Jeannette Rankin

November 11, 2008

Jeannette Rankin was not the first woman to run for Congress. That was Elizabeth Cady Stanton in 1868 in New York. The rumor is that Stanton got 13 votes, all from people directly related to her. 

Luckily in 1916 Jeannette Rankin was much more successful. Rankin was a lifelong pacifist, a social worker, and a suffragette, who went to college at the turn of the century (she graduated from University of Montana in 1902) and lived to protest the Vietnam War. She is the only member of Congress who voted against World Wars 1 and 2, the former a vote taken within the first week of her term.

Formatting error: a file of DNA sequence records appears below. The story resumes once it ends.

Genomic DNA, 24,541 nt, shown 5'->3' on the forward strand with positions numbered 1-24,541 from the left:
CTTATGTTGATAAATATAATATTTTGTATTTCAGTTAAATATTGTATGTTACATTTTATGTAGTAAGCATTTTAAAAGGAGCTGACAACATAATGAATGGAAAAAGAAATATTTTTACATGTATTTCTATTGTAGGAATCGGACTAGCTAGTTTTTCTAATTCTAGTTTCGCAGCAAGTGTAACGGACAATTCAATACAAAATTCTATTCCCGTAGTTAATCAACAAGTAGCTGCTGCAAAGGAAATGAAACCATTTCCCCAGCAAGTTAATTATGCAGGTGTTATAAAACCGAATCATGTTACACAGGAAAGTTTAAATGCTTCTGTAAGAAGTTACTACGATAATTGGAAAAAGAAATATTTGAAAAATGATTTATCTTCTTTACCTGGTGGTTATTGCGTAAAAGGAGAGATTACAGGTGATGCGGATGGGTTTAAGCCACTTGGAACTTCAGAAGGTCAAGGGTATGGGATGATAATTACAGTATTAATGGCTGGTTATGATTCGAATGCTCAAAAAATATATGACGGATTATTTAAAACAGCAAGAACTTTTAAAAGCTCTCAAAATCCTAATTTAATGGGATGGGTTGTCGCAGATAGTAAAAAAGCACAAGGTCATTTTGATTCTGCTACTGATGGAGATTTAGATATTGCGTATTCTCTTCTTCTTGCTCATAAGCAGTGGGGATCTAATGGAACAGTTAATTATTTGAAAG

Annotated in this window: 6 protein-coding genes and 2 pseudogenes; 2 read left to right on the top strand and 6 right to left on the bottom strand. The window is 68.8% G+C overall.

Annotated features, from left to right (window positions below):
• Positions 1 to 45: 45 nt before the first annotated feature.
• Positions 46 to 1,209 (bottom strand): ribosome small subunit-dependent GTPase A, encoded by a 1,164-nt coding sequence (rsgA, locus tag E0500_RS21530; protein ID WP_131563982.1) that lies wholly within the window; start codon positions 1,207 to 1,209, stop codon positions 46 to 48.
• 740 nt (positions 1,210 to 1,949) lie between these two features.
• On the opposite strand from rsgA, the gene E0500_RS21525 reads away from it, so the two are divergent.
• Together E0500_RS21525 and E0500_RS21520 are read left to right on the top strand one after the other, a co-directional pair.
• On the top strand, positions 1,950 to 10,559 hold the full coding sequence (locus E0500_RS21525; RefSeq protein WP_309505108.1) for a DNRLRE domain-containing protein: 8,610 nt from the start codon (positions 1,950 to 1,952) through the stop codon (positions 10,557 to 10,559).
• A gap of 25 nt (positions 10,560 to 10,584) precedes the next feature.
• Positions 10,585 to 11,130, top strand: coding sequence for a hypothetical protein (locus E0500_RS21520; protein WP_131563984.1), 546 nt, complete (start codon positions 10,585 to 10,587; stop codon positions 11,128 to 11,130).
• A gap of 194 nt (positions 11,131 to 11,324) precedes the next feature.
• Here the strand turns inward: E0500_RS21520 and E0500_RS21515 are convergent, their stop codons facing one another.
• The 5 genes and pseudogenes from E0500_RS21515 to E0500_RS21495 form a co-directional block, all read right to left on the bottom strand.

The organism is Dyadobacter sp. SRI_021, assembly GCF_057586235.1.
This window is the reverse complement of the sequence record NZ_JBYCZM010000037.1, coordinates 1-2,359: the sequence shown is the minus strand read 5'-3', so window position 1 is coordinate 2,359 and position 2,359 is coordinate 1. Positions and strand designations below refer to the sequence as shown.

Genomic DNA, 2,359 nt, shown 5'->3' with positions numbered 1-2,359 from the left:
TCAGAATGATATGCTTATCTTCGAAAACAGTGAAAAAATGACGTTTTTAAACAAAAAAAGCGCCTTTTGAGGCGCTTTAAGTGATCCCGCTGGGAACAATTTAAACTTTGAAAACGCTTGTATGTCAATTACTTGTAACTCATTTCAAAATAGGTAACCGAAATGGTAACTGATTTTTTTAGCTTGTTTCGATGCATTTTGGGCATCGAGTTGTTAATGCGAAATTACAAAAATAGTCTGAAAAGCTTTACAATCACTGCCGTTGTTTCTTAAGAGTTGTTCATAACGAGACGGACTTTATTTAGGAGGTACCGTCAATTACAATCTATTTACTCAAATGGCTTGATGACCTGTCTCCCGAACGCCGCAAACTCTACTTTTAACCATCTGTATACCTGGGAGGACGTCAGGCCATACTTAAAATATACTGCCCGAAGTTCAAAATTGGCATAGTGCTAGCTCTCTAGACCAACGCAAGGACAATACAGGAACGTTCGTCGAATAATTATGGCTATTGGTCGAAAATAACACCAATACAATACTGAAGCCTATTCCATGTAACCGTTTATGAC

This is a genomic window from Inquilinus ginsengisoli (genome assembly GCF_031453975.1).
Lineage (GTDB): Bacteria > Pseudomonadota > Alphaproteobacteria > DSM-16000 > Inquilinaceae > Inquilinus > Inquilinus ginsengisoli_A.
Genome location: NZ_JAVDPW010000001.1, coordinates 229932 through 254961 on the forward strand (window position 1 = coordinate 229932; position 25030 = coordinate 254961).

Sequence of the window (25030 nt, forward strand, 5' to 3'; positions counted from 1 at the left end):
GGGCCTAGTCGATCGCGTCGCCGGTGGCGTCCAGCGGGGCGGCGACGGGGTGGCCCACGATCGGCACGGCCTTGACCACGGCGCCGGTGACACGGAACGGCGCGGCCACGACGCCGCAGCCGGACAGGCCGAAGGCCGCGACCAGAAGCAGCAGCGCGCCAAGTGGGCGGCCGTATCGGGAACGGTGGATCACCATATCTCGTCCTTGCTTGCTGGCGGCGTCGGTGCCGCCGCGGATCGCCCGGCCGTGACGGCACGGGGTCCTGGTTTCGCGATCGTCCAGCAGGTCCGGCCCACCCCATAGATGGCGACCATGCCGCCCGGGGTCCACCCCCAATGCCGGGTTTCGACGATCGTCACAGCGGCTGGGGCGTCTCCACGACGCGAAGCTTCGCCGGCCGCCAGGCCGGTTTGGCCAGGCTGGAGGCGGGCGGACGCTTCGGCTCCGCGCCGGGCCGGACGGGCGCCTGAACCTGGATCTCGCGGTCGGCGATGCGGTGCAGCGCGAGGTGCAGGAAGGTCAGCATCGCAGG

Jeanette Rankin was elected after being instrumental in winning women the right to vote in Montana. She ran for Congress shortly after allowing that her gender could vote. After losing reelection in 1918 she took 20 years off to move to D.C. and become a lobbyist, and then she ran for Congress again, and won.

Rankin should be a role model to women in politics, and women in any field. She shattered the political glass ceiling with gusto, and fought for causes she believed in until she was nearly 100 years old.